Finding the tiny dinosaurs in hummingbirds

Hummingbirds wear a public image of fragile, ethereal beauty: tiny jewels whirring through the air, occasionally pausing to drink daintily from a flower. Their unusual appearance supports this: the iridescent feathers, the long dainty bill, the near-invisible feet all make them seem quite apart from the everyday world of animals who don’t shimmer in the sun and do have feet.

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80% gemstone, 15% fairy from a storybook, only maybe 5% actual bird. He doesn’t even have feet! (Yes he does.)

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But hummingbirds, like all birds, evolved from dinosaurs. Hidden under that glimmering exterior is a tiny, fierce raptorial dinosaur.

Hummingbirds do a good job of not looking like raptors. (Raptor is an unfortunately vague word. In this post I’m going to use it in the sense of running-adapted carnivorous dinosaur, such as a velociraptor, not in its other sense of bird of prey.) While raptors had long necks and strong legs for running, hummingbirds have no neck and barely any legs.

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Nope, no neck or legs here.

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Just a ball with a beak.

But this—you might want to sit down—is a lie. Hummingbirds have necks and legs! They only reveal this when they think no one is looking:

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There’s that hidden neck.

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Backwards head!

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WHOA. Too much, hummingbird. What is going on here?

The legs are more difficult to see, but you can infer their existence from the strange places that the feet turn up when a hummingbird gets itchy.

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Can you find the foot? It’s coming out over the wing to scratch the neck.

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Can you scratch the top of your head with your foot?

This all makes more sense when you look under the feathers to the skeleton of the hummingbird. You can still see that raptor ancestor in the hummingbird’s bones: the legs are hidden, but they’re there, and the neck is indeed long, just folded up most of the time.

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The long muscular tail of a raptor is mostly gone, but there are still a few vertebrae to show where it was. The spine, a flexible line of vertebrae in a raptor, has fused to form a rigid structure against which the flight muscles can pull. The breastbone has become huge so that those flight muscles can attach to it. The arm bones, already rather small in many raptors, are smaller still, just an attachment point for the many wing feathers.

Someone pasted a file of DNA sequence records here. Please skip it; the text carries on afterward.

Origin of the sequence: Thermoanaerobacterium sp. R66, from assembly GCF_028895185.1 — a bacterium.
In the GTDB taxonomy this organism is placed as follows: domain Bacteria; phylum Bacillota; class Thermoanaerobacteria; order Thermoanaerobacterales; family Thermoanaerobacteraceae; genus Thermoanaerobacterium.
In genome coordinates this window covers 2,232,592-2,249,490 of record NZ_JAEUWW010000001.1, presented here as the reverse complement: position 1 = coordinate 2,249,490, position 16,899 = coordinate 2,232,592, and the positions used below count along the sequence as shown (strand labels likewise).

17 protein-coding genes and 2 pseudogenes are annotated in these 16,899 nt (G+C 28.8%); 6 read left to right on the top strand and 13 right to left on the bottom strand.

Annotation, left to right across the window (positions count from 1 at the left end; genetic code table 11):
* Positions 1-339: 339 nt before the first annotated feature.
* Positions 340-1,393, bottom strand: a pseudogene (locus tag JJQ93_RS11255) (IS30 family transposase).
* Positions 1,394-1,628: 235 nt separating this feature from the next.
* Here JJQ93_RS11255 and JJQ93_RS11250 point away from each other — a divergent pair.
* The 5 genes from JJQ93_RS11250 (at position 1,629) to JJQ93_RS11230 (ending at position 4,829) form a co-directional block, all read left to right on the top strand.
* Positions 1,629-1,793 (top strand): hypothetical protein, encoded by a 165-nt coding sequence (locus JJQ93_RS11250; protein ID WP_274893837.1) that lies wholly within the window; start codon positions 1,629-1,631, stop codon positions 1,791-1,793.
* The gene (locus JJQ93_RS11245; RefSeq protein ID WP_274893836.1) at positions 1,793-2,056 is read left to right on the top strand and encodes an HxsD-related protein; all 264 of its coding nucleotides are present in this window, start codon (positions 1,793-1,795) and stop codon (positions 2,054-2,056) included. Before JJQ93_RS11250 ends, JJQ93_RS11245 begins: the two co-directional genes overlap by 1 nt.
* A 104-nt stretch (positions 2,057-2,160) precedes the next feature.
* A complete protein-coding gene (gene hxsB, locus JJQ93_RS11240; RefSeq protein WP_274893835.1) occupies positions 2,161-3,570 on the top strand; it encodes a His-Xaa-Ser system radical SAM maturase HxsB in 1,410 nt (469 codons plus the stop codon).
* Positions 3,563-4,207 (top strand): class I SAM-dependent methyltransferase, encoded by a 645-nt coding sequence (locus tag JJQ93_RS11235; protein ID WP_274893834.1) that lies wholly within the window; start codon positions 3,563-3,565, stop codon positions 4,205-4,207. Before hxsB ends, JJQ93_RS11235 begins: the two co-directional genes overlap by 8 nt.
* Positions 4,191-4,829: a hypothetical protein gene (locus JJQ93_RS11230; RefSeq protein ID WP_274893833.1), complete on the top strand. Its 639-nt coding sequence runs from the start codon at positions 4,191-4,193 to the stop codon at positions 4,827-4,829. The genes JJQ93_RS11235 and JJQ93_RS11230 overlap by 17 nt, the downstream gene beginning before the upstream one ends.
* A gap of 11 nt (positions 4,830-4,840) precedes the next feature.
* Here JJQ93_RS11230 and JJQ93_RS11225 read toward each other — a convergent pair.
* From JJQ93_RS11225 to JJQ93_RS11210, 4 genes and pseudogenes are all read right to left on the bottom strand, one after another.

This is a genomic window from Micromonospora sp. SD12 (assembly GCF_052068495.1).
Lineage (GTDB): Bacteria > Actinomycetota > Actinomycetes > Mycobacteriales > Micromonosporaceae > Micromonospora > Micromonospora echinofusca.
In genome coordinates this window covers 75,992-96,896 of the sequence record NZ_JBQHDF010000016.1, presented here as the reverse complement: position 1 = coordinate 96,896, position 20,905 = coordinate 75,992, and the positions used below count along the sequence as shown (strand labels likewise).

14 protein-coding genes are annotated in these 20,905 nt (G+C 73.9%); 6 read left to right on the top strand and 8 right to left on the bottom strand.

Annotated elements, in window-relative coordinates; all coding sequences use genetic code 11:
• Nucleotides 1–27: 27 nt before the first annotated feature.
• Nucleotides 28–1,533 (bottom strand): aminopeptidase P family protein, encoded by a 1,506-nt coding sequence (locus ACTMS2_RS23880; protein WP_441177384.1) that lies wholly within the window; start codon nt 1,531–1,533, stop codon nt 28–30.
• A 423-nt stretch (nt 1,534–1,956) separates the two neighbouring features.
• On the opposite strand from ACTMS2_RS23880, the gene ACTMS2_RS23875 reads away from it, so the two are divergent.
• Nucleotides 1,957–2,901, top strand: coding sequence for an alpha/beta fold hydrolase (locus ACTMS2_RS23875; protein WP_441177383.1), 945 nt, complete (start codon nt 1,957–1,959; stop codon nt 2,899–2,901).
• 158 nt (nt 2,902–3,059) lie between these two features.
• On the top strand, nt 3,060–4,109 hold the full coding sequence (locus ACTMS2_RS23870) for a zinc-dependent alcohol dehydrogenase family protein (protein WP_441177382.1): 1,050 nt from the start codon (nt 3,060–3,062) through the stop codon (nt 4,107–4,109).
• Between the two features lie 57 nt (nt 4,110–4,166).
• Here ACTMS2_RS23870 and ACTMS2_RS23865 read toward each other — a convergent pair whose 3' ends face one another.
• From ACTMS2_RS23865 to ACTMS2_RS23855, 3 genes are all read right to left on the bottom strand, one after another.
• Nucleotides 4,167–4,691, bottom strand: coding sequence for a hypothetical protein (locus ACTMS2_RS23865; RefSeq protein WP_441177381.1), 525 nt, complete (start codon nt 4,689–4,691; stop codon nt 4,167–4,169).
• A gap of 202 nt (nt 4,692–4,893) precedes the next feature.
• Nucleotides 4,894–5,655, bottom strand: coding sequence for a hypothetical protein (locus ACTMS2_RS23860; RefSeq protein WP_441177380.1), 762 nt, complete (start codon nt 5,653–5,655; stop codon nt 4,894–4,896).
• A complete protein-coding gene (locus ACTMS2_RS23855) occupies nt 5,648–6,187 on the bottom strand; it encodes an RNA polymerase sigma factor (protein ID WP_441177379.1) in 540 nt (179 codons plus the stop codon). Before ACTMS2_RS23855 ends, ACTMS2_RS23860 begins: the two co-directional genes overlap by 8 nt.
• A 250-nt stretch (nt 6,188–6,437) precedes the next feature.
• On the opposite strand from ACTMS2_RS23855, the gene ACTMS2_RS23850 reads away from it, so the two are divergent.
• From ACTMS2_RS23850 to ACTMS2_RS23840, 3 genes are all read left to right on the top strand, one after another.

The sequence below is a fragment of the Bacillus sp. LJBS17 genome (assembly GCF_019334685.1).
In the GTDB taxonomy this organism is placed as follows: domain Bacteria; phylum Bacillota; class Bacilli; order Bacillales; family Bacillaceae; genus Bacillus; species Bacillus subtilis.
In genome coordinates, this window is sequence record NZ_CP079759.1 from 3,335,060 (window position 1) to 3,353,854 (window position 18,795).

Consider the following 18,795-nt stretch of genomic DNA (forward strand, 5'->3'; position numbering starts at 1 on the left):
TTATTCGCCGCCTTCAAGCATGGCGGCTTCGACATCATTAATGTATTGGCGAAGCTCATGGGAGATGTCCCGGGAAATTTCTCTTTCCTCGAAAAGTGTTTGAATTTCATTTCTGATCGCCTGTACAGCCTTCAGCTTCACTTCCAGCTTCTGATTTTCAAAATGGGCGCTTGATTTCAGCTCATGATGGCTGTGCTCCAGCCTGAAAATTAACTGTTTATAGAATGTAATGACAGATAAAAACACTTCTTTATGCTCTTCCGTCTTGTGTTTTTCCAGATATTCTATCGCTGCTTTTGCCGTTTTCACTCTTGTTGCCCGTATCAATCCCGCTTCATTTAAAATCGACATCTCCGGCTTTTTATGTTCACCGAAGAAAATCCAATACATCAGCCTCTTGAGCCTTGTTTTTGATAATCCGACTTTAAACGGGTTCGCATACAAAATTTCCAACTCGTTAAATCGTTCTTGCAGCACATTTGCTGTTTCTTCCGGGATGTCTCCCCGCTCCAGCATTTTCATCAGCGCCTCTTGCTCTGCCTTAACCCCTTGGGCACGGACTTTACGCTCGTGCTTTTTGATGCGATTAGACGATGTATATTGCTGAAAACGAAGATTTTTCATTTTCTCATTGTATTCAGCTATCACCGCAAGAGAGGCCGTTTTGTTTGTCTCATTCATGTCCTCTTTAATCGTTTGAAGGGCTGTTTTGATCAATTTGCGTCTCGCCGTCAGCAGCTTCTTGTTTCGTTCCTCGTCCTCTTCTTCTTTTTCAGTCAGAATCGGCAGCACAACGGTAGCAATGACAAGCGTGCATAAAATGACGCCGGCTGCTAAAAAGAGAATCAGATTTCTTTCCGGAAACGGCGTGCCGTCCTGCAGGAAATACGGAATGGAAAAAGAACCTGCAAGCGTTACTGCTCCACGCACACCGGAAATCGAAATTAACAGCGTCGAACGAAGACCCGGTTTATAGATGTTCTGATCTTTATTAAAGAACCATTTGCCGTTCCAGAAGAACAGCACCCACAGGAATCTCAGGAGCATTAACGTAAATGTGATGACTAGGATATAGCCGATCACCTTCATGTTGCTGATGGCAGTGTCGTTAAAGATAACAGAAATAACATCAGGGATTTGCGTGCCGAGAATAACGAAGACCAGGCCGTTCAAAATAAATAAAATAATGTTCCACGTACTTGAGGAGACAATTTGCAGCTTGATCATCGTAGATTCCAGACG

That beak is not a raptor’s tooth-filled jaw by any definition, though. Birds replaced teeth with bills because bills are much lighter: very important if you want to fly.

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I don’t think raptors had tongues as long as hummingbirds’ either.

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And then there are the feathers… maybe. We’re increasingly suspecting that many, maybe all dinosaurs had feathers well before they became what we would call birds. So the feathers may be something hummingbirds have in common with their “terrible lizard” ancestors. And if raptors had feathers, might they have folded and hidden their necks in those feathers the same way hummingbirds do now? Might they have displayed to each other with colorful feathers, as hummingbirds do?

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Raptors might have looked a lot more like hummingbirds than we used to think. After all, we’ve been guessing at their appearance based on their fossilized skeletons. We can see from the hummingbird’s example that the skeleton doesn’t necessarily match the external appearance of an animal.

Certainly hummingbirds still have a ferocious dinosaur heart beating under their breastbone. That bill isn’t dainty—it’s a sword.

Fighting for a good spot

Photo by Jesus Cabello*

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Photo by Dan*

*Photos obtained from Flickr and used via Creative Commons. Many thanks to these photographers for using Creative Commons!

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5 thoughts on “Finding the tiny dinosaurs in hummingbirds

  1. Pingback: Naturalist Perspectives Assignment 7: Evolution in the Landscape – Lesley University Biology 1, Spring 2017

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